Those are great! You certainly got a lot of pictures. Even though there is so much in the shop windows, chances are none of it will be seen up close. Just goes to show how much goes into making a period piece actually look like the time period.
Possibly. Too bad, through it did sound a bit like Forrest Gump.
One change the Paramount decision-makers have made is that they will not use a Yale practice field in the scene. "Their creative team decided that they’re not going to use Derby Avenue for the chase scene," said West Haven Police Chief Ronald M. Quagliani.
Lamb said that part of the schedule will be filled with something new. "They’re creating a new scene, which hasn’t even been confirmed yet, so that’s going to go in there," she said.
Star Harrison Ford arrives for 'Indiana Jones' shoot
Michael Gannon, Register Staff
NEW HAVEN — Indiana Jones rode into town Wednesday night as the filming for the fourth installment of the classic series gets under way in New Haven today.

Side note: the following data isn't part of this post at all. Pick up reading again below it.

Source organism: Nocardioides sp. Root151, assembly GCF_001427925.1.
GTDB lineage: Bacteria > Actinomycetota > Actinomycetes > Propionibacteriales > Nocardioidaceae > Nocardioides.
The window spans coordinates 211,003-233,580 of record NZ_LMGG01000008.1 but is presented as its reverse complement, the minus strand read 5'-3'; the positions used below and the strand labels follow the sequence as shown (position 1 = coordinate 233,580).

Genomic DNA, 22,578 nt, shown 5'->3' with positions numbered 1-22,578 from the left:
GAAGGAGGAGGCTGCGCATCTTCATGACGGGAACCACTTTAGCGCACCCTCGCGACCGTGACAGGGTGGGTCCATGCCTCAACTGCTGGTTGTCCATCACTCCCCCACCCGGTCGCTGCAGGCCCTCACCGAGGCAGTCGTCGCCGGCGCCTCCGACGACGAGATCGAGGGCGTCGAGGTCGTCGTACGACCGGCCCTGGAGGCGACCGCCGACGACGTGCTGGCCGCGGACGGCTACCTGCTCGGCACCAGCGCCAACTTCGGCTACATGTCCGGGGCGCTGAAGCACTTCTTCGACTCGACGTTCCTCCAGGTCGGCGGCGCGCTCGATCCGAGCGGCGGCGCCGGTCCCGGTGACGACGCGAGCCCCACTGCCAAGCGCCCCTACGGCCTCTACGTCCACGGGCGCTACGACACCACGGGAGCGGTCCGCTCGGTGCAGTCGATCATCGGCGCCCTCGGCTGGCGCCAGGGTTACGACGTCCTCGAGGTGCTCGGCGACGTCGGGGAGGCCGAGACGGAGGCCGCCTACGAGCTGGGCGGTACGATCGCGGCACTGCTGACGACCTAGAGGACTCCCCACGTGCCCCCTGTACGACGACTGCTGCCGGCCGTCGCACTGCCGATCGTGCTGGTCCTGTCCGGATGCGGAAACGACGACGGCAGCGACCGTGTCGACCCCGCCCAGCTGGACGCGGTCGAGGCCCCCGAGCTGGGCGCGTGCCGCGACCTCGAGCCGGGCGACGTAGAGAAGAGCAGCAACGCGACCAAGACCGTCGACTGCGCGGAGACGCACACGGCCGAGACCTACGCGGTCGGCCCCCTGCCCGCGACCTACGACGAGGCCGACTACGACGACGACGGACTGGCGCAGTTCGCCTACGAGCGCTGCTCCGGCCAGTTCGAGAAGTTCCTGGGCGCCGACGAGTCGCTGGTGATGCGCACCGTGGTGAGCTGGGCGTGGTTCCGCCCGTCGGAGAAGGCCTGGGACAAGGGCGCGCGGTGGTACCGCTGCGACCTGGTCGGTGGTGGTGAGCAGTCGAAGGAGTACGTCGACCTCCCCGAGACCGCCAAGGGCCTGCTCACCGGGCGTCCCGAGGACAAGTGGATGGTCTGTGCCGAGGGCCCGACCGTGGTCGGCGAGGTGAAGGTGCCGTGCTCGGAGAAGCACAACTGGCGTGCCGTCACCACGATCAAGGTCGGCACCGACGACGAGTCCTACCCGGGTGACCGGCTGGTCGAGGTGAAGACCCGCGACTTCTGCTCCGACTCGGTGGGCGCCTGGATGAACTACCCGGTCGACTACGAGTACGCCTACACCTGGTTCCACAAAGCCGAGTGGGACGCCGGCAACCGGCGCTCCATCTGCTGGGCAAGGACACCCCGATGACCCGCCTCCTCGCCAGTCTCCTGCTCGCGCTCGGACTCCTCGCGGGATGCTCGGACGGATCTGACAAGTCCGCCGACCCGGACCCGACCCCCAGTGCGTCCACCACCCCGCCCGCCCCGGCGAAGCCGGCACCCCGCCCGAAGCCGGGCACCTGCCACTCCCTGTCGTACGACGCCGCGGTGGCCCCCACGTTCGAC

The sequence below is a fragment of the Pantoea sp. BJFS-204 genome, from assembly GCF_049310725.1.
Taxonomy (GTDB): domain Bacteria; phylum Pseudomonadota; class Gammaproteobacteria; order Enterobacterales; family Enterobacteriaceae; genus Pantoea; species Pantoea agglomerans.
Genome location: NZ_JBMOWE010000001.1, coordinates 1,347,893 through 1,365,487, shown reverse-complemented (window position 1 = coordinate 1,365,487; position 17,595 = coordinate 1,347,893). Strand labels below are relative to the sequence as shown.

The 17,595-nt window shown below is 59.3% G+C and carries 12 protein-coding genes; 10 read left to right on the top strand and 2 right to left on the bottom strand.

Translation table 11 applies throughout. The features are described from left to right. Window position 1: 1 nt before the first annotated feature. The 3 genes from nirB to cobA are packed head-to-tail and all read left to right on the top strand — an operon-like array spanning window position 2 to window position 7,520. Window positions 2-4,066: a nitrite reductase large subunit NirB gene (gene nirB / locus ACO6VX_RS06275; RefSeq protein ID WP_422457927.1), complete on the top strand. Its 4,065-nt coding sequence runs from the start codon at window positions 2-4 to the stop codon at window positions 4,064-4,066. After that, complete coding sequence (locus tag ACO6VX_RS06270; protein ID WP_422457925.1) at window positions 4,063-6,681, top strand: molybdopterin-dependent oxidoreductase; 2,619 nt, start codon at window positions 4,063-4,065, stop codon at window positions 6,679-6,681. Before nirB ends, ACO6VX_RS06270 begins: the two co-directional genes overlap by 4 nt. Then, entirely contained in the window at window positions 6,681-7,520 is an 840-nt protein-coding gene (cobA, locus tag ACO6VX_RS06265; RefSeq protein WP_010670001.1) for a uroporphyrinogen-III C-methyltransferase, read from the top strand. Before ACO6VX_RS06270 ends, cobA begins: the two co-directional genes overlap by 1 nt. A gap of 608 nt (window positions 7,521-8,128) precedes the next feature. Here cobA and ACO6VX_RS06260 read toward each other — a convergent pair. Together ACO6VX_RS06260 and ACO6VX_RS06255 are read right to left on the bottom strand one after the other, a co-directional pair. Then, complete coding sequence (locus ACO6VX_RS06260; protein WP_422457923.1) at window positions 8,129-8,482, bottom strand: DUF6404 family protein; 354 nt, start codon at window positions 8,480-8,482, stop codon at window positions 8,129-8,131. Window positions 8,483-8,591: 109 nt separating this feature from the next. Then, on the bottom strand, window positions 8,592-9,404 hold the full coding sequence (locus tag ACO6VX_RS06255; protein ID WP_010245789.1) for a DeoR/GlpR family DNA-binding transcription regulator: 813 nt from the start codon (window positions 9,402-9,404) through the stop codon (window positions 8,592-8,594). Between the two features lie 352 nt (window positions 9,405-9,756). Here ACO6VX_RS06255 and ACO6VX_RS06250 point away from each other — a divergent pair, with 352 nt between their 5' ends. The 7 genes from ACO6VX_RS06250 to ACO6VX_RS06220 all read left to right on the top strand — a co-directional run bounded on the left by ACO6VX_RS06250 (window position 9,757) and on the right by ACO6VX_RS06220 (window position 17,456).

Harrison Ford, who first played the swashbuckling archaeology professor 26 years ago in "Raiders of the Lost Ark," arrived Wednesday night, according to the production team. Oscar-winning director Steven Spielberg is due to arrive today.
The Yale University campus will play a prominent role as fictional Marshall College circa 1957 in the yet to be named film.
"Maybe if my name had been different ..." said producer Frank Marshall, who along his wife, executive producer Kathleen Kennedy, met with the press Wednesday night with location manager Mike Fantasia.
Marshall said the decision to look at Yale was based on brief exterior scenes shot for "Raiders" at the University of the Pacific in California, a school often chosen for its resemblance to Ivy League schools.
Fantasia said Yale's classic architecture made it Spielberg's first choice for filming that will require 10 to 15 minutes of Ivy League-looking footage.
"Steven always said Yale is the most iconic-looking Ivy League college," Kennedy said. "It was his first choice."